This article appeared in the June 21, 2024 edition of The Film Comment Letter, our free weekly newsletter featuring original film criticism and writingSign up for the Letter here.

Janet Planet (Annie Baker, 2023)

For a certain sort of child, coming of age can be a quiet and solitary process: an evolution taking place beyond language, with the most significant upheavals going largely unspoken. Kids’ brains are like sponges, we’re told, accruing loose symbolic associations and unaccountably vivid sense memories from even the most mundane encounters. A child watches and listens, perceiving the comings and goings of adult life with some mix of longing, curiosity, and trepidation, perhaps lacking the words to describe the effect of her observations. Among the narrative arts, sound cinema is perhaps the most robustly equipped to recreate the subjective thrill of encountering the world as a young person, and distilling meaning from the raw material of the senses.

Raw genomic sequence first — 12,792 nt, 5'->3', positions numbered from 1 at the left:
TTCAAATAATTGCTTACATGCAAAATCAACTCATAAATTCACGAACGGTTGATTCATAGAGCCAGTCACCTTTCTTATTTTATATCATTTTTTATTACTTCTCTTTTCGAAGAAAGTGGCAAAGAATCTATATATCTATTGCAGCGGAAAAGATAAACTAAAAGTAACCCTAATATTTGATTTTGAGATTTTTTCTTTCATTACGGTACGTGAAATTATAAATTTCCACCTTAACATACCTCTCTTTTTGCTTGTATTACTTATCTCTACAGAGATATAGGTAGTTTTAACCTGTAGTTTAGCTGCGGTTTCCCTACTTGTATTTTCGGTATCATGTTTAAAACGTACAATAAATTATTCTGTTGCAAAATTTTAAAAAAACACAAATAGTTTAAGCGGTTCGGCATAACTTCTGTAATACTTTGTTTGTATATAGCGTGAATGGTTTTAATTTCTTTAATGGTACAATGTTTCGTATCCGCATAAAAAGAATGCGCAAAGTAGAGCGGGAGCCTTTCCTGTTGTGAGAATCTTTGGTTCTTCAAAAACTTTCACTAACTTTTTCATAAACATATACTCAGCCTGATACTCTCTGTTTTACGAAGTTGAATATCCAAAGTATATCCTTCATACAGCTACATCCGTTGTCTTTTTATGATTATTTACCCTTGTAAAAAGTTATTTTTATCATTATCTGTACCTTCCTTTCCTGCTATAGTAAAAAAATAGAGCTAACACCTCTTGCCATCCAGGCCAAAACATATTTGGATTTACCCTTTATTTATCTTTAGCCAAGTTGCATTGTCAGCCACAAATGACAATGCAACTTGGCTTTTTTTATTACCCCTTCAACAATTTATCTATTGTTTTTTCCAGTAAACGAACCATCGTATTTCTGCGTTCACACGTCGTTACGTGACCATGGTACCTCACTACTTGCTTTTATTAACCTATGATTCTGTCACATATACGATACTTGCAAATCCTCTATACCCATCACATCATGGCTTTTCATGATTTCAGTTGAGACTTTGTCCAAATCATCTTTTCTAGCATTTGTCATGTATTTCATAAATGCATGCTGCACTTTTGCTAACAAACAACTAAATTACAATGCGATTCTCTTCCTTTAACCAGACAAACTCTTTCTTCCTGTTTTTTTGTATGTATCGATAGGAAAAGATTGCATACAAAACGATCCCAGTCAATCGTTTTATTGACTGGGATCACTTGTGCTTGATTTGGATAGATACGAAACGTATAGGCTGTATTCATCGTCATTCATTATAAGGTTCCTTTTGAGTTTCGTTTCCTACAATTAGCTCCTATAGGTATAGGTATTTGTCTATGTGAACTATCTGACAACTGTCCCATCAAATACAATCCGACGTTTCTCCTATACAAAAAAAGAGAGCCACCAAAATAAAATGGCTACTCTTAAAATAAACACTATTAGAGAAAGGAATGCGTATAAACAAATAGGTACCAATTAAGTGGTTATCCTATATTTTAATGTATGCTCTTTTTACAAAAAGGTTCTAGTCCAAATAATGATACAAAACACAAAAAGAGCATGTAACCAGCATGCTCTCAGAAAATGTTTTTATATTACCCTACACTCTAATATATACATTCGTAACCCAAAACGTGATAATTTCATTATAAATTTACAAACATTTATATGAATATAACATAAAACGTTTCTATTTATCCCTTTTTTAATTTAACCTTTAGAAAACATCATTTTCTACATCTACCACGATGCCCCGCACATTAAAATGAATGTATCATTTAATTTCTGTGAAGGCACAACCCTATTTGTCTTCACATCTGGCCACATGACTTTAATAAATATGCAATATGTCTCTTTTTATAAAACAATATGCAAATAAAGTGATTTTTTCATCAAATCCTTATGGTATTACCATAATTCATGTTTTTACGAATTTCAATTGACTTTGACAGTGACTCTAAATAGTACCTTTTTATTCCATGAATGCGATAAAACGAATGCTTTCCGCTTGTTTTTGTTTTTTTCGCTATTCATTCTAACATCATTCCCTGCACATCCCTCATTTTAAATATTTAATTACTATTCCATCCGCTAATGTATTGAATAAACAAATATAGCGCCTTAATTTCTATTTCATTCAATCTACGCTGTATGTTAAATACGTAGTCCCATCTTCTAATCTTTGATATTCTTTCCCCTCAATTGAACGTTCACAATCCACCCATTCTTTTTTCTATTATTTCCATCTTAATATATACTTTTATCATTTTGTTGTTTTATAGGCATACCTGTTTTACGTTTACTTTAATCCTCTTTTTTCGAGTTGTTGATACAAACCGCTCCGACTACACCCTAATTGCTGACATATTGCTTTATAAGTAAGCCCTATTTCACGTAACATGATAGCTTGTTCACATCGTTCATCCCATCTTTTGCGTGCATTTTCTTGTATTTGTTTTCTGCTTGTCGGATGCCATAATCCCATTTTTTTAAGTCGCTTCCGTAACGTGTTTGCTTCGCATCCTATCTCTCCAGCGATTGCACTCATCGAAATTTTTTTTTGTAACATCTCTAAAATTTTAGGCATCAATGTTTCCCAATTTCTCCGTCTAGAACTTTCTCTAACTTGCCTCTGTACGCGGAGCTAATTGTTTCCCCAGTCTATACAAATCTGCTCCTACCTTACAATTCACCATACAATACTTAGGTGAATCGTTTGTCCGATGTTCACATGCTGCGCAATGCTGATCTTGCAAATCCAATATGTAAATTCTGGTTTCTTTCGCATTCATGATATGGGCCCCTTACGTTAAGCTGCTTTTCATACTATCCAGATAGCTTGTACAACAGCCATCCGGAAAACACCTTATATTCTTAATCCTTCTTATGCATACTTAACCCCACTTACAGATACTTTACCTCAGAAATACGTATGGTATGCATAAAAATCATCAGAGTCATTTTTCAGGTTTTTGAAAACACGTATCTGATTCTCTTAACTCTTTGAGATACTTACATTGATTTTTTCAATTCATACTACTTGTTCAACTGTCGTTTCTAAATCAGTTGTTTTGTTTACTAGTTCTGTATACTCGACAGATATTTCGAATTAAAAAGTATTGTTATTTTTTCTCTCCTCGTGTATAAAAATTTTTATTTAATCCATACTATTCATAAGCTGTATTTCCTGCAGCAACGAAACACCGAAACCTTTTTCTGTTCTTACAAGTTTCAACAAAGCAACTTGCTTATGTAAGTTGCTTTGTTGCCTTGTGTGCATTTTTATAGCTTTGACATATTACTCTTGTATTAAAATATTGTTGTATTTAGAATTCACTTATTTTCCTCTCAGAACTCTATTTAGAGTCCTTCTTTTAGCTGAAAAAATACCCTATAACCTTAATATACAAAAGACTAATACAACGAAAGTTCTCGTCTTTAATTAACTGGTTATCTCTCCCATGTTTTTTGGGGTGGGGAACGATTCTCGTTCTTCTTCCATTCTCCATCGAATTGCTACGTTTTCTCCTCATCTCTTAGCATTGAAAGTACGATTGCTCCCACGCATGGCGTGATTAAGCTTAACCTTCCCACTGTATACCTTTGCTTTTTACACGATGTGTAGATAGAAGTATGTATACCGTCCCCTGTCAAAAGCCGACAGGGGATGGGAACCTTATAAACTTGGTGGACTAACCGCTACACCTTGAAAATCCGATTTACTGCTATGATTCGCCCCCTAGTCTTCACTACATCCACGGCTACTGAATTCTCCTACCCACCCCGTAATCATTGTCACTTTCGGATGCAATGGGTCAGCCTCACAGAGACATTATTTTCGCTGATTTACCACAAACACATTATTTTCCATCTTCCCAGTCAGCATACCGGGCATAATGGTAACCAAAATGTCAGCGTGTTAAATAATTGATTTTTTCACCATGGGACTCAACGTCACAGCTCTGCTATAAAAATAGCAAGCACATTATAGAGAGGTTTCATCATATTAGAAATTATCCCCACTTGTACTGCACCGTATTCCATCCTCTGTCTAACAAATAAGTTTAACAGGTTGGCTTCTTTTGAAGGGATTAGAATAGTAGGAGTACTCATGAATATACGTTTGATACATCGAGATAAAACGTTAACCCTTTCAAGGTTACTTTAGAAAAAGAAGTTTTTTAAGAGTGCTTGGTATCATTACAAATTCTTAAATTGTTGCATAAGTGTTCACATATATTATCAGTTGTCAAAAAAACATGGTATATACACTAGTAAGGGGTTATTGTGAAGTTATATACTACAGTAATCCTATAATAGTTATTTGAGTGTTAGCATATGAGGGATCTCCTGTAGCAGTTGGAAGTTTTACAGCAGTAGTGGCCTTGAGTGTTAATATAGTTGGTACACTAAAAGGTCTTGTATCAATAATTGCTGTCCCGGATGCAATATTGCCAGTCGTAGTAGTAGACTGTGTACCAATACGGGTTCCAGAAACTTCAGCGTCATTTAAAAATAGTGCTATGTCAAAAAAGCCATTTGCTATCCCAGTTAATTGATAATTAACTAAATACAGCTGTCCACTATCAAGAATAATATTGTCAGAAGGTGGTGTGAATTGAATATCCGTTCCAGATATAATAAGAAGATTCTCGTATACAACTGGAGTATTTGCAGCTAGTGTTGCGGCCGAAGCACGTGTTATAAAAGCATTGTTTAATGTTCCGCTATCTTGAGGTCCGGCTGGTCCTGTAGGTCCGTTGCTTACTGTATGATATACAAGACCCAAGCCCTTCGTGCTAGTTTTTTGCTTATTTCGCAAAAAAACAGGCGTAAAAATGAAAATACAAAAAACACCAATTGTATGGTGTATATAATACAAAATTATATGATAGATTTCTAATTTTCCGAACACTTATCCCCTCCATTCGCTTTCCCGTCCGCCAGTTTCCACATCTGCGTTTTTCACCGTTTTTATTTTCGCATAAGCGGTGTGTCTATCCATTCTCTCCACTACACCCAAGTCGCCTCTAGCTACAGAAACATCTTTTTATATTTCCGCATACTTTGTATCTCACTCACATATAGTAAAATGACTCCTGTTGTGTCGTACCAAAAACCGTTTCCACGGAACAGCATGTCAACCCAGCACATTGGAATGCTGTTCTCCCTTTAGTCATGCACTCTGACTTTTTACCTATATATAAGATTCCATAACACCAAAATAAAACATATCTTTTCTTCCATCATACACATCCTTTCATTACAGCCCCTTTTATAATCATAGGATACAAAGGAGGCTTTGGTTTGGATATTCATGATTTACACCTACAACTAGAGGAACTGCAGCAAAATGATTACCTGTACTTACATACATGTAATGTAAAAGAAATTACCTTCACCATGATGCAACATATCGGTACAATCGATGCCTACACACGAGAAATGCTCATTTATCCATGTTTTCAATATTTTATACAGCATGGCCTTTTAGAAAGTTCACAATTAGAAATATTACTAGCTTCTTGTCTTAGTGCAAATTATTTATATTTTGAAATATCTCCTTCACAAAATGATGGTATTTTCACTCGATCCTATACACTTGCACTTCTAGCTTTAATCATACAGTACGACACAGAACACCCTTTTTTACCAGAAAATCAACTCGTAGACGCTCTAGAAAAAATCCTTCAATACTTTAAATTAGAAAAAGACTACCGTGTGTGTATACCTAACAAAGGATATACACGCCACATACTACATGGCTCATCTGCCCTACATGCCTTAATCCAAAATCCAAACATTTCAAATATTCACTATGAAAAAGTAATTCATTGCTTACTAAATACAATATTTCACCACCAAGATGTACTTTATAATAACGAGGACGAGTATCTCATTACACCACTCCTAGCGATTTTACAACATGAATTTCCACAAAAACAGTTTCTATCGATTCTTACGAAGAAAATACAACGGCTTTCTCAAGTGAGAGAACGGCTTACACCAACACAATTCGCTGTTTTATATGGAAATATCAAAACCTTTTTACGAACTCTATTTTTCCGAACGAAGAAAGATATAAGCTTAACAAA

Janet Planet, the revelatory filmmaking debut from acclaimed American playwright Annie Baker, conjures the perspective of one such child with astonishing sensitivity and insight. The year is 1991. We meet Lacy (newcomer Zoe Ziegler), the only daughter of a single mother (Julianne Nicholson, incandescent), during the summer between fifth and sixth grades. Often seen from an adult’s-eye view, with the camera’s line of sight grazing the top of her head, Lacy mostly watches and listens to the grown-ups around her, occasionally interjecting with jagged remarks of surprising darkness and frankness. Calling home from sleepaway camp in the film’s first scene, she emphatically declares to her mother, Janet: “I’m gonna kill myself if you don’t come get me.” Her delivery is plaintive yet matter-of-fact, pronouncing each word with unforced, unhurried intensity.